There was so very, very much to enjoy about the first few moments of this film that I was uniquely disappointed to watch it fall apart. This is a drug-fueled neo-noir with a lot of star power, and lead actor Joaquin Phoenix was wonderful. Even if the project didn’t quite work for me, I applaud all efforts to put it together.
Taking a page from the Coen brother’s dark humor and squeamishly-violent underbelly, this film is ambitious, stylish, and fun. Even given this is a noir genre film, where we can expect a convoluted plot, the plot elements here are frenetic and not even worth trying to track. I understand that plot coherence isn’t a deeply-held value in this genre, but for me I need something besides the promise of another surreal drug episode, or topless women, or a scorching score/soundtrack, to make me glad I devoted 2 1/2 hours to concentrate on viewing.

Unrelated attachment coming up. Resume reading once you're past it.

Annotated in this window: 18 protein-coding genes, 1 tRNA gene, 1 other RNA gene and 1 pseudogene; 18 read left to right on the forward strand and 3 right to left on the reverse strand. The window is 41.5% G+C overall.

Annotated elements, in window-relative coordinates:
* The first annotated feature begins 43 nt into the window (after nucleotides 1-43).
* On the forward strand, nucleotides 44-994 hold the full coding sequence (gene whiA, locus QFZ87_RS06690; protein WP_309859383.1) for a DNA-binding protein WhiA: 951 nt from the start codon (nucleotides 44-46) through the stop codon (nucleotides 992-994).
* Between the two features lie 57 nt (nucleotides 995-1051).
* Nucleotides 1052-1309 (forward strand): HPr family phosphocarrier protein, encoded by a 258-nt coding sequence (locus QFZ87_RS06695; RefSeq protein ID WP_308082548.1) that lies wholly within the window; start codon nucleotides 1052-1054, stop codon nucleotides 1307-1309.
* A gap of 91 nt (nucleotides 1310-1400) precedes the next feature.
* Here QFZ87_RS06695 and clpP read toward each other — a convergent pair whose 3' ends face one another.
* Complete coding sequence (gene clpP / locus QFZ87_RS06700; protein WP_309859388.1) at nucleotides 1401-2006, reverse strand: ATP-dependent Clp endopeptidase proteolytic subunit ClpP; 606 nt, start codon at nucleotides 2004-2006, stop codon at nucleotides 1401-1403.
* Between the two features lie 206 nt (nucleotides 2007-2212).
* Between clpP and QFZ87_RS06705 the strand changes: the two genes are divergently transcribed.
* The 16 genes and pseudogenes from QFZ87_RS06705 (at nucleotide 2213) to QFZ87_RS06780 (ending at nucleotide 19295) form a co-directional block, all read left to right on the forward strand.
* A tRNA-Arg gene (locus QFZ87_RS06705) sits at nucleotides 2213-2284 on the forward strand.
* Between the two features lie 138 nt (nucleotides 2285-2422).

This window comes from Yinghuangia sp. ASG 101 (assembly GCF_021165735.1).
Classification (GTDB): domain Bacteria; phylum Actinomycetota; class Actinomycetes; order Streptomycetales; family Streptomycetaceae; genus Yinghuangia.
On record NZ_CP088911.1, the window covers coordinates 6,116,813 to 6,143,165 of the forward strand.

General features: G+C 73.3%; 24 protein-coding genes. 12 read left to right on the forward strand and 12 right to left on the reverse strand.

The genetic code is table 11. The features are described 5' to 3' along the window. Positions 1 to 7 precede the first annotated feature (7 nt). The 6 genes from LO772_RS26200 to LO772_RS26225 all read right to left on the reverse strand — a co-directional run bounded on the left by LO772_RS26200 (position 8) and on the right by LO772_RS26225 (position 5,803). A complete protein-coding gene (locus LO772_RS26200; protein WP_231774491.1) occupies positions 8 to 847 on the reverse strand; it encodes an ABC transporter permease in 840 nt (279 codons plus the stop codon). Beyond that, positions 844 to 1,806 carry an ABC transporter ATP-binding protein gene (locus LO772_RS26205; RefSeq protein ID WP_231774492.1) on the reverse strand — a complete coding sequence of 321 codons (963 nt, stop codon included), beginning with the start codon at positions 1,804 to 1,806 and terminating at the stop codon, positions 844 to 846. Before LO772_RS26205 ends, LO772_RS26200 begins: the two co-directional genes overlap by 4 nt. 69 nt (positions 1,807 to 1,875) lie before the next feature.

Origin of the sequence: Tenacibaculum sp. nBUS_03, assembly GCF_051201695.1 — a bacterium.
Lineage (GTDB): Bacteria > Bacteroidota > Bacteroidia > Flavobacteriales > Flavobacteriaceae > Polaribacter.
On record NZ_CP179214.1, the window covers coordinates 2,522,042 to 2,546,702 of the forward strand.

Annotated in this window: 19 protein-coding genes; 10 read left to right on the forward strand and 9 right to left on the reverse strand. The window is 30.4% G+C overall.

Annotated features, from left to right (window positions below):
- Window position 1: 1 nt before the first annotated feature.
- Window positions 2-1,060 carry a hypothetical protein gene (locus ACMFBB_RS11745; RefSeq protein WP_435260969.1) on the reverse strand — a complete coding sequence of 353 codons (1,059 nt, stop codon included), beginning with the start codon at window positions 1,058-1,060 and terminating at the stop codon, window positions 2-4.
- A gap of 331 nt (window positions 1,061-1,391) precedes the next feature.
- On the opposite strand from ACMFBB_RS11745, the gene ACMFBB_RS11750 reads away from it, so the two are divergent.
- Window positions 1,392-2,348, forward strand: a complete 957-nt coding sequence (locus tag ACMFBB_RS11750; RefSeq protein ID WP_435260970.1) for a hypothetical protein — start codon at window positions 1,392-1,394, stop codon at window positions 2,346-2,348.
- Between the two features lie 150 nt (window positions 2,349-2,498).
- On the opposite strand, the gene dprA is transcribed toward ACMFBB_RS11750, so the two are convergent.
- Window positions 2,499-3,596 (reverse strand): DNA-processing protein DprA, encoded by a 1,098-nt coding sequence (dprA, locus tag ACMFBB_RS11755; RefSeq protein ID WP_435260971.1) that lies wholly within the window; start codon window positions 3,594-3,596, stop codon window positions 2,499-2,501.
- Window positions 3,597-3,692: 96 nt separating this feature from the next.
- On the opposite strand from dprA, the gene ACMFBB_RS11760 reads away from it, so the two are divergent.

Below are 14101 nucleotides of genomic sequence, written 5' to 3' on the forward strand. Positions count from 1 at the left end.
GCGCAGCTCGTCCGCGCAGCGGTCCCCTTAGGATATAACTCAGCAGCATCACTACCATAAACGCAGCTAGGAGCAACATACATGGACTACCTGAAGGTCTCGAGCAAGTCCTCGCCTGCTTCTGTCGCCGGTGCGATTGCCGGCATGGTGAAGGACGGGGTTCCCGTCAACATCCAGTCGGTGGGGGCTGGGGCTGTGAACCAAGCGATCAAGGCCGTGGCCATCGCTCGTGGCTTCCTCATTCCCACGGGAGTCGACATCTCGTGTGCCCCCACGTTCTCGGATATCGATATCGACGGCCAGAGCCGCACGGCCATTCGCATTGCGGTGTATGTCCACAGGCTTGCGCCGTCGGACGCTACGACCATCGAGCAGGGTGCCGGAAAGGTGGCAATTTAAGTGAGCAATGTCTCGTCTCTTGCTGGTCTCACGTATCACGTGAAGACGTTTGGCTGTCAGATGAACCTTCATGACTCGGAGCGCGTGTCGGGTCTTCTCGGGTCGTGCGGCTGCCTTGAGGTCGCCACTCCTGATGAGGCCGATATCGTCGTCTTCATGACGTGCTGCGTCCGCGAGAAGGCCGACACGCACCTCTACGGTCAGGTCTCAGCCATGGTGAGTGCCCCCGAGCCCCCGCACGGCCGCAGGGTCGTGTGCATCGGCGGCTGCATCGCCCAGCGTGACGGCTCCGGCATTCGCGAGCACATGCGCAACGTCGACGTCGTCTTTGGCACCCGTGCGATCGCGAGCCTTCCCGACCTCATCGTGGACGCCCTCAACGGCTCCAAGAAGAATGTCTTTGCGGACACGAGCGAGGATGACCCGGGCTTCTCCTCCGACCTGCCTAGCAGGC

Performances are great – I especially enjoyed Josh Brolin and Joaquin Phoenix, although as ‘Doc’ Sportello the latter’s performance takes after The Dude in The Big Lebowski and, lovable as that is, I found myself unable to get a grip on who ‘Doc’ really was.
As per much of noir cinema, roles for women in the film are sparse and they usually serve as sexy props. There is a particularly repellent sex scene, so entirely fantasist as to be genuinely depressing. So while the film exploits women as per the genre, at least it doesn’t make a sport of raping and murdering any – well, not on camera, although plot points include the sexual exploitation of vulnerable women.
Interestingly the setting was 1970 but the film’s style boasted a very pleasing blend of 80s and millennial production values.
Lots of style, and lots of talented actors getting to have a lot of fun.